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Living with a long-term physical health condition: Young people's perceptions of participation in everyday activities, wellbeing and support



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Fennessy, Rosanna 


The life stage of adolescence and young adulthood is typically characterised by increasing independence and autonomy, setting educational and vocational goals, and a focus on relationships outside immediate family. However, these trajectories may be disrupted for the estimated 20 per cent of young people with long term physical health conditions (LTHCs) such as epilepsy, type 1 diabetes, inflammatory bowel disease (IBD) and many more. Despite the different characteristics of these LTHCs, research exploring their psychosocial impacts demonstrates similarities, with young people experiencing reduced academic attainment, worse employment prospects and poorer psychological outcomes compared to their healthy peers. However, work incorporating the narratives of adolescents and young adults themselves regarding their experience with a LTHC remains under-represented in the literature.

The aim of the present study was to explore the perceptions of young people aged 16-25 regarding the impacts of, and support for, their physical LTHC. A convergent mixed-methods design was adopted, with self-report data collected via an anonymous online survey. A final sample of 636 participants representing a range of health conditions and education and employment circumstances related their experience of impacts on education, employment, and social participation. They also completed measures of wellbeing and illness beliefs. To conceptualise perceived support, constructs from basic psychological needs theory (Ryan & Deci, 2000) were used to explore and measure support for autonomy, relatedness and competence (ARC) across external networks including education staff and healthcare professionals.

Qualitative data were analysed using phenomenography, resulting in a nested outcome space across three levels – individual, network and societal, representing the different ways young people perceived the impacts of, and support for, their LTHC. Findings suggested that the typical activities and trajectories of adolescence and young adulthood such as education, employment and social participation are disrupted. This was perceived to impact wellbeing and psychological health and created a mismatch between what participants expected of adolescent and young adult life, and the reality of their experience. This resulted in perceptions of undesirable difference from peers, along with low personal autonomy and competence. Perceived support from networks including family, friends, education staff and healthcare professionals was seen as either improving or worsening the experience of a LTHC. Despite many common perceptions, findings were not universal, with differences according to type of health condition and employment status. Insights from the phenomenography were supported by regression analyses indicating that perceived helplessness, acceptance and support for competence were unique predictors of wellbeing for this group. In addition, the external networks of home and friends remained unique significant predictors of wellbeing for young people with LTHCs when controlling for education and participation impacts, and illness beliefs.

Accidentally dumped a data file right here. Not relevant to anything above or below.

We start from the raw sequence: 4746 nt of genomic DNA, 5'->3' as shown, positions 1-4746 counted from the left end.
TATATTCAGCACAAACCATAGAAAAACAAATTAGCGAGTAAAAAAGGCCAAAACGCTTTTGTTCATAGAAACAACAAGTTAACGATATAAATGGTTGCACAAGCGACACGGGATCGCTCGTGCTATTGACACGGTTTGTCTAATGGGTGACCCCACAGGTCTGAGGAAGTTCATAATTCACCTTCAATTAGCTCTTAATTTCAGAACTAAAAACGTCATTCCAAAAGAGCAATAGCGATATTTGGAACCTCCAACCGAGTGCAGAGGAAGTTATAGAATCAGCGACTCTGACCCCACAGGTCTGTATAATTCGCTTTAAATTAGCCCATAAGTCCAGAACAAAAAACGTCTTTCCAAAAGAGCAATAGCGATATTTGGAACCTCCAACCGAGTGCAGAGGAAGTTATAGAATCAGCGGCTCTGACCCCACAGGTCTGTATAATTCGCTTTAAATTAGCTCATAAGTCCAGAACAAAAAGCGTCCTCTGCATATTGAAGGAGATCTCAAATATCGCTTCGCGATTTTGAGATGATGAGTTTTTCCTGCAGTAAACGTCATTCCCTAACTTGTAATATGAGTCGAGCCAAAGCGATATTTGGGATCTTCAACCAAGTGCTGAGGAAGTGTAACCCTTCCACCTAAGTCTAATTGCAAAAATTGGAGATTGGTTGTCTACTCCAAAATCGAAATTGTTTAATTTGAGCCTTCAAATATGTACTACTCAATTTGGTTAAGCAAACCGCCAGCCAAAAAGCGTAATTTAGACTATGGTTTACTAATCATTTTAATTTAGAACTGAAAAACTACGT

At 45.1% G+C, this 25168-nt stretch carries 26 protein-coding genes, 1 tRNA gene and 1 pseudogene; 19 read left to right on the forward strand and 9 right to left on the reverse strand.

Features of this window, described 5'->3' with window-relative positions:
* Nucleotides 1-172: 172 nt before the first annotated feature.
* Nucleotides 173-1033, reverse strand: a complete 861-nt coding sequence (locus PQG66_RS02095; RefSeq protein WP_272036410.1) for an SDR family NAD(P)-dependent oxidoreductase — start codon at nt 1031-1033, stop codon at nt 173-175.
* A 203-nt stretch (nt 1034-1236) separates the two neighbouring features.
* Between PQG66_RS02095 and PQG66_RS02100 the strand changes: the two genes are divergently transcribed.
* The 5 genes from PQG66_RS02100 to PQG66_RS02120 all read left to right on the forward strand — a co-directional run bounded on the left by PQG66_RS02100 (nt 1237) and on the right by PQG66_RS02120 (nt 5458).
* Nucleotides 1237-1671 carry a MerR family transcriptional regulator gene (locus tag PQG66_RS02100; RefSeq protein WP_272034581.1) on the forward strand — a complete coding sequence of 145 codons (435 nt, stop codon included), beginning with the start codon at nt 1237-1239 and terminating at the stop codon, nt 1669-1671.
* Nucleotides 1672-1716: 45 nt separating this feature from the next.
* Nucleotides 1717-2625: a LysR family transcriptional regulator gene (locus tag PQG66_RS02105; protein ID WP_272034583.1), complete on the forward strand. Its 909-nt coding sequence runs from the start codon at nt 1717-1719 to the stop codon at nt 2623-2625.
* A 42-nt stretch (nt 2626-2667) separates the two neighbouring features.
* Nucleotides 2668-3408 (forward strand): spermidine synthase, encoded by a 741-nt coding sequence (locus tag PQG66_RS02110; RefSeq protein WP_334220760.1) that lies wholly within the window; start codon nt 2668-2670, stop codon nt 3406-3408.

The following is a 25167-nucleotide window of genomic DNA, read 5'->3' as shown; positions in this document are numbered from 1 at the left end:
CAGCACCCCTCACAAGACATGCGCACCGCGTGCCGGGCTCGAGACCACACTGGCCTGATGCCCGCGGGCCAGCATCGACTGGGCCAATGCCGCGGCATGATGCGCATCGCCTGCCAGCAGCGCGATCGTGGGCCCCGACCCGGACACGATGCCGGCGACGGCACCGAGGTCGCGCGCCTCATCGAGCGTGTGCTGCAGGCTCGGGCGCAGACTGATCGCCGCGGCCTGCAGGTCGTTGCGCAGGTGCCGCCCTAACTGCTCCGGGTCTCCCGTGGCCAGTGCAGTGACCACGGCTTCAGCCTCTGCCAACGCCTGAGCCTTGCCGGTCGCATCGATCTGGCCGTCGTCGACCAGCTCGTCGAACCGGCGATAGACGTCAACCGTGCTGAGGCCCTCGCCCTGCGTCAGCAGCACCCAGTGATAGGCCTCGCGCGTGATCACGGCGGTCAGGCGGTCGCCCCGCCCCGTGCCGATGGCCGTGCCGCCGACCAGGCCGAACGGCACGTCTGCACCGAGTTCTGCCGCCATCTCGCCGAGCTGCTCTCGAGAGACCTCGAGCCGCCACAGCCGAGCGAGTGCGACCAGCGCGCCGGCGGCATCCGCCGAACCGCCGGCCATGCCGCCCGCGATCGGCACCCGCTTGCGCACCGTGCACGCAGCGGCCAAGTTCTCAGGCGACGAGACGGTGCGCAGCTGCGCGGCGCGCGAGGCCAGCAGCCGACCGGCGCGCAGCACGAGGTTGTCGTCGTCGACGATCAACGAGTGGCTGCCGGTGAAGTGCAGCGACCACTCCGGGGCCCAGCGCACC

This study has contributed to research focused on the lived experience of young people with physical LTHCs, increasing knowledge of impacts across multiple life-contexts and highlighting the importance of assessing and supporting wellbeing in a developmentally unique population. The study has also added to the self-determination theory literature by demonstrating that perceived support from external networks for basic psychological needs is associated with both wellbeing and illness beliefs in young people with LTHCs.

The findings have implications for education and health practice. This includes additional training for teachers regarding the invisible impacts of a LTHC, and provision of designated tutorial support to ensure young people’s competence needs are met. Greater focus on psychological wellbeing as part of routine LTHC care, along with improved HCP support for young people’s autonomy, would also help this at-risk population navigate the typical activities and trajectories of young adulthood, alongside managing their physical LTHC.





Kershner, Ruth


Adolescence and young adulthood, Basic psychological needs theory (BPNT), Illness beliefs, Long-term health conditions (LTHCs), Phenomenography, Wellbeing, Young people


Doctor of Philosophy (PhD)

Awarding Institution

University of Cambridge